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The effect of CBD(BDS) botanical cannabinoid extraction on MCF-7 human breast carcinoma cells.

Javid, Farideh A., Afshinjavid, S., Phillips, R.J., Stott, C.G. and Ayerakwa, L. (2011) The effect of CBD(BDS) botanical cannabinoid extraction on MCF-7 human breast carcinoma cells. In: 21st Annual Symposium of the International Cannabinoid Research Society 2011. International Cannabinoid Research Society, Pheasant Run, St Charles Illinois, USA, p. 120. ISBN 978-0-9786040-6-6

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Abstract

The use of cannabinoids in cancer treatment has recently attracted attention (Alexander et
al., 2009). A number of studies have shown that the apoptosis or reduced growth induced
in tumour cells by cannabinoids involves an increase in the expression of CB2 receptors
(Alexander et al., 2009; Pisanti et al., 2009). The aim of the present study was to
investigate the potential anti-tumour activity of CBD (BDS), a botanical cannabinoid
extract on breast tumour cells. MCF-7 cells (American Type Culture Collection) were
grown and maintained in RPMI 1640 medium supplemented with 10% fetal bovine
serum at 37oC, 5% CO2 .The cells were plated in 96-well culture plates at a density of
1x104 cells/well and allowed to adhere at 37oC for 24 hours. The following day, various
doses of extract in the absence and presence of AM251, SR144528 and capsazepine,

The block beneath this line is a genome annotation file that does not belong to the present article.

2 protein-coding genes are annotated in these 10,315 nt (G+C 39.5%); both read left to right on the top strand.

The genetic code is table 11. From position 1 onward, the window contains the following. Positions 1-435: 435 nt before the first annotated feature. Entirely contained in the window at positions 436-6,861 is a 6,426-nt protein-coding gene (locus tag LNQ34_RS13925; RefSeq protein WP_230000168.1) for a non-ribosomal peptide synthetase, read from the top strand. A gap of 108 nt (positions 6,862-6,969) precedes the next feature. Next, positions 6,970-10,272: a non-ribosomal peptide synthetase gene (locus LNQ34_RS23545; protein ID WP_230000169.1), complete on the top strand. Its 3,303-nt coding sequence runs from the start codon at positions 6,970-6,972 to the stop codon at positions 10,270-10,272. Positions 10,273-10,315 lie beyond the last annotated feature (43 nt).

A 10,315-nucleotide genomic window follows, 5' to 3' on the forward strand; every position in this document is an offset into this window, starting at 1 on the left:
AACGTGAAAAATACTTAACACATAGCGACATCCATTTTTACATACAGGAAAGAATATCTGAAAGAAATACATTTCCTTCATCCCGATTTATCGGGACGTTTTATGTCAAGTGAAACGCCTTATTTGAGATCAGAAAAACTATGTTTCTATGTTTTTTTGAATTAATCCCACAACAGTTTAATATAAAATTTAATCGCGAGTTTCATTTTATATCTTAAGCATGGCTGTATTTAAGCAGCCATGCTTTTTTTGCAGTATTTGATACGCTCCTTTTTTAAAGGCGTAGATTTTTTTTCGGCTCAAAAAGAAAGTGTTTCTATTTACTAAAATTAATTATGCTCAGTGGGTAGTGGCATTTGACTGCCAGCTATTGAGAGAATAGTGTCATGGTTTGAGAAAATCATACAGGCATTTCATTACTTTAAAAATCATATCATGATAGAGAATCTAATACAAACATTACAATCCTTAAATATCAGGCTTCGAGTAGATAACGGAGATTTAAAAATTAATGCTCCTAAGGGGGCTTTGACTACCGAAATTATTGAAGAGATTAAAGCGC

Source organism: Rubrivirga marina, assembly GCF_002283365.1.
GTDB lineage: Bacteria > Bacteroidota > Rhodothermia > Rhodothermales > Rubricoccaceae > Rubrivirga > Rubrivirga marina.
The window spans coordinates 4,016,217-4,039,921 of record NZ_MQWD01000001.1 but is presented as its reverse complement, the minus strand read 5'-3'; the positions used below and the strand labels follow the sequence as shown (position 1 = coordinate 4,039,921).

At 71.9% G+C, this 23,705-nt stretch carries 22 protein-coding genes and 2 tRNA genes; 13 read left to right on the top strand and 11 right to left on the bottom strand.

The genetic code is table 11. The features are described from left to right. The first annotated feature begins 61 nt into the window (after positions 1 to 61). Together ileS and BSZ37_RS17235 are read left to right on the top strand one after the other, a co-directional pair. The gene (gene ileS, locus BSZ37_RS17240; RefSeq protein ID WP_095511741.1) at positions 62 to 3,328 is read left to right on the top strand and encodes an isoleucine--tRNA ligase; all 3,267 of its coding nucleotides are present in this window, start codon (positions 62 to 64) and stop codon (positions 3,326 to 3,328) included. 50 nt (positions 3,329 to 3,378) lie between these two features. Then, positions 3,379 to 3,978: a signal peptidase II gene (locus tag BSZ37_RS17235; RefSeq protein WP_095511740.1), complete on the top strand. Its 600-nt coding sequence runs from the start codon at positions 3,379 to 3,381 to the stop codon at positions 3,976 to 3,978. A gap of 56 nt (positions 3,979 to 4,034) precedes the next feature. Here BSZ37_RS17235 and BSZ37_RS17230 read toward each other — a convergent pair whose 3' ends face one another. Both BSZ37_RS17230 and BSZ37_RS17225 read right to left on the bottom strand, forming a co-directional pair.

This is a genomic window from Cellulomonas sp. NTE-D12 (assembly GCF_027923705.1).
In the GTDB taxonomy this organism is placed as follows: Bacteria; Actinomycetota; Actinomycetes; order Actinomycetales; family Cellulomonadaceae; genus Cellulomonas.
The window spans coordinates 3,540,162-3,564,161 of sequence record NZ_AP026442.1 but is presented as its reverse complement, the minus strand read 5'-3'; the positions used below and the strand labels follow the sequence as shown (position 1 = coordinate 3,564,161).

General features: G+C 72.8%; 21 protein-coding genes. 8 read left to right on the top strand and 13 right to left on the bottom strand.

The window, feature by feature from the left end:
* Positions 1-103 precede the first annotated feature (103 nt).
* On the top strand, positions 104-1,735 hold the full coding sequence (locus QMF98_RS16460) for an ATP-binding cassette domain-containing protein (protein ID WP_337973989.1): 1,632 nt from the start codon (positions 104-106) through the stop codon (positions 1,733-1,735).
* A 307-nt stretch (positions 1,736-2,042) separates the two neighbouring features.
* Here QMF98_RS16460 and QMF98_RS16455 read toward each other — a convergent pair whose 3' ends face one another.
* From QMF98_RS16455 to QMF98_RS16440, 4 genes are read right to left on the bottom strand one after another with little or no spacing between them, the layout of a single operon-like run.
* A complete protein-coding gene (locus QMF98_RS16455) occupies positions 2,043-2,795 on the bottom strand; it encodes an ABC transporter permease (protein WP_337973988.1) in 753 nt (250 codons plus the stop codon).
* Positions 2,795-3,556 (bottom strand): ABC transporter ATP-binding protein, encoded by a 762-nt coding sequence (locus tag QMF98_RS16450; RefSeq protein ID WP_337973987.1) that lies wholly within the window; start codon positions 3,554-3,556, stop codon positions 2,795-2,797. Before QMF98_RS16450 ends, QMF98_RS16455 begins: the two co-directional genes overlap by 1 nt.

were added to the cells and further incubated for 4 days. Then the supernatant was
removed and MTT (3-(4,5-dimethylthiazol-2-yl)-2, 5-diphenyltetrazolium bromide) was
added for 4 hours. The ability of cells to form formazan crystals by active mitochondrial
respiration was determined by using a Microplate reader after dissolving the crystals in
DMSO. Cytotoxicity was expressed as a relative percentage of the absorbance measured
at 540 nm in the control and extract-treated cells.
CBD (BDS) extract induced dose-dependent cytotoxic effects on MCF-7 cells with an
IC50 of 0.046 mg/ml. Pre-treatment with AM251, SR144528 and Capsazepine, CB1,
CB2 and TRPV1 receptor antagonists, respectively, did not reverse the cytotoxicity
afforded by CBD (BDS). Single application of antagonists alone or vehicle did not affect
the survival rate of the MCF7 cells. The data suggest the unlikely involvement of CB1,
CB2 and TRPV1 receptors in mediating CBD (BDS)-induced apoptosis in MCF-7
tumour cells. Further experiments are required to investigate the receptor type/subtypes
involvement and the mechanism of cell death.

Item Type: Book Chapter
Subjects: Q Science > Q Science (General)
Q Science > QD Chemistry
R Medicine > RC Internal medicine > RC0254 Neoplasms. Tumors. Oncology (including Cancer)
Schools: School of Applied Sciences
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Depositing User: Sara Taylor
Date Deposited: 04 Dec 2012 12:37
Last Modified: 04 Dec 2012 12:38
URI: http://eprints.hud.ac.uk/id/eprint/16197

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